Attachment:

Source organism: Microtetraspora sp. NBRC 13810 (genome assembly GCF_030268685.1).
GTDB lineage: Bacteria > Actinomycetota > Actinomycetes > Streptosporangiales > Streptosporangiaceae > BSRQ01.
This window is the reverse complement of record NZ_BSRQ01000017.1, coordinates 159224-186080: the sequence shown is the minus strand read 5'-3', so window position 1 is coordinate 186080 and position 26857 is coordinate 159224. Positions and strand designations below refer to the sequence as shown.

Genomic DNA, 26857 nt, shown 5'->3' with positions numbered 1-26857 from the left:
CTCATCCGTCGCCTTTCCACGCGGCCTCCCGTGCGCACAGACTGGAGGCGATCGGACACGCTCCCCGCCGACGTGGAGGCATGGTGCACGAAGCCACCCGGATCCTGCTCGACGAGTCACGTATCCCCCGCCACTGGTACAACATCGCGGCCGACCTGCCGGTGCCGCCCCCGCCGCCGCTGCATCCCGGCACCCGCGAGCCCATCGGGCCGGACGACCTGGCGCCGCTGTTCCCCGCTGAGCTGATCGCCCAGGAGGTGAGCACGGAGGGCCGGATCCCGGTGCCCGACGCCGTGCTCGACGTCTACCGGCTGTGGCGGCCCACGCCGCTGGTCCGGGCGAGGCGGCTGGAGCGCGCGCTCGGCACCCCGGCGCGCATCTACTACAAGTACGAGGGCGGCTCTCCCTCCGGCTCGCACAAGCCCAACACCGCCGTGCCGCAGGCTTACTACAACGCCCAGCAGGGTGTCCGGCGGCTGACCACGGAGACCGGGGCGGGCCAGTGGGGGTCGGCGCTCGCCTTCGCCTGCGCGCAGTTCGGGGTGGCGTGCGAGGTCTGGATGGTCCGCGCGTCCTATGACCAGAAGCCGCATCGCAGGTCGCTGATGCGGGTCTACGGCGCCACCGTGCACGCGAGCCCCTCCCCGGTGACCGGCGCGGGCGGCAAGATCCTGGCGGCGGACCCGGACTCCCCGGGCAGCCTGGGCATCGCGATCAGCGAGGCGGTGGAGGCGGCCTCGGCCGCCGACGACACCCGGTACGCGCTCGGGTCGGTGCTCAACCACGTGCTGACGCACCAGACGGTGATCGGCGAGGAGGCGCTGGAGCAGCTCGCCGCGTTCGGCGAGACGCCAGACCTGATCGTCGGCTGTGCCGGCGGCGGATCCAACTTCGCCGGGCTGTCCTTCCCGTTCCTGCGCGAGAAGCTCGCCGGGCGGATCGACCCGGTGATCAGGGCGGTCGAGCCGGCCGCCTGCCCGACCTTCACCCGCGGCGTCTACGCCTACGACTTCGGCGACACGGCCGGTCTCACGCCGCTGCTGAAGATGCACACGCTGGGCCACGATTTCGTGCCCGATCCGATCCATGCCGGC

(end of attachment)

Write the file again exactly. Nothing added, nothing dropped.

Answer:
Source organism: Microtetraspora sp. NBRC 13810 (genome assembly GCF_030268685.1).
GTDB lineage: Bacteria > Actinomycetota > Actinomycetes > Streptosporangiales > Streptosporangiaceae > BSRQ01.
This window is the reverse complement of record NZ_BSRQ01000017.1, coordinates 159224-186080: the sequence shown is the minus strand read 5'-3', so window position 1 is coordinate 186080 and position 26857 is coordinate 159224. Positions and strand designations below refer to the sequence as shown.

Genomic DNA, 26857 nt, shown 5'->3' with positions numbered 1-26857 from the left:
CTCATCCGTCGCCTTTCCACGCGGCCTCCCGTGCGCACAGACTGGAGGCGATCGGACACGCTCCCCGCCGACGTGGAGGCATGGTGCACGAAGCCACCCGGATCCTGCTCGACGAGTCACGTATCCCCCGCCACTGGTACAACATCGCGGCCGACCTGCCGGTGCCGCCCCCGCCGCCGCTGCATCCCGGCACCCGCGAGCCCATCGGGCCGGACGACCTGGCGCCGCTGTTCCCCGCTGAGCTGATCGCCCAGGAGGTGAGCACGGAGGGCCGGATCCCGGTGCCCGACGCCGTGCTCGACGTCTACCGGCTGTGGCGGCCCACGCCGCTGGTCCGGGCGAGGCGGCTGGAGCGCGCGCTCGGCACCCCGGCGCGCATCTACTACAAGTACGAGGGCGGCTCTCCCTCCGGCTCGCACAAGCCCAACACCGCCGTGCCGCAGGCTTACTACAACGCCCAGCAGGGTGTCCGGCGGCTGACCACGGAGACCGGGGCGGGCCAGTGGGGGTCGGCGCTCGCCTTCGCCTGCGCGCAGTTCGGGGTGGCGTGCGAGGTCTGGATGGTCCGCGCGTCCTATGACCAGAAGCCGCATCGCAGGTCGCTGATGCGGGTCTACGGCGCCACCGTGCACGCGAGCCCCTCCCCGGTGACCGGCGCGGGCGGCAAGATCCTGGCGGCGGACCCGGACTCCCCGGGCAGCCTGGGCATCGCGATCAGCGAGGCGGTGGAGGCGGCCTCGGCCGCCGACGACACCCGGTACGCGCTCGGGTCGGTGCTCAACCACGTGCTGACGCACCAGACGGTGATCGGCGAGGAGGCGCTGGAGCAGCTCGCCGCGTTCGGCGAGACGCCAGACCTGATCGTCGGCTGTGCCGGCGGCGGATCCAACTTCGCCGGGCTGTCCTTCCCGTTCCTGCGCGAGAAGCTCGCCGGGCGGATCGACCCGGTGATCAGGGCGGTCGAGCCGGCCGCCTGCCCGACCTTCACCCGCGGCGTCTACGCCTACGACTTCGGCGACACGGCCGGTCTCACGCCGCTGCTGAAGATGCACACGCTGGGCCACGATTTCGTGCCCGATCCGATCCATGCCGGC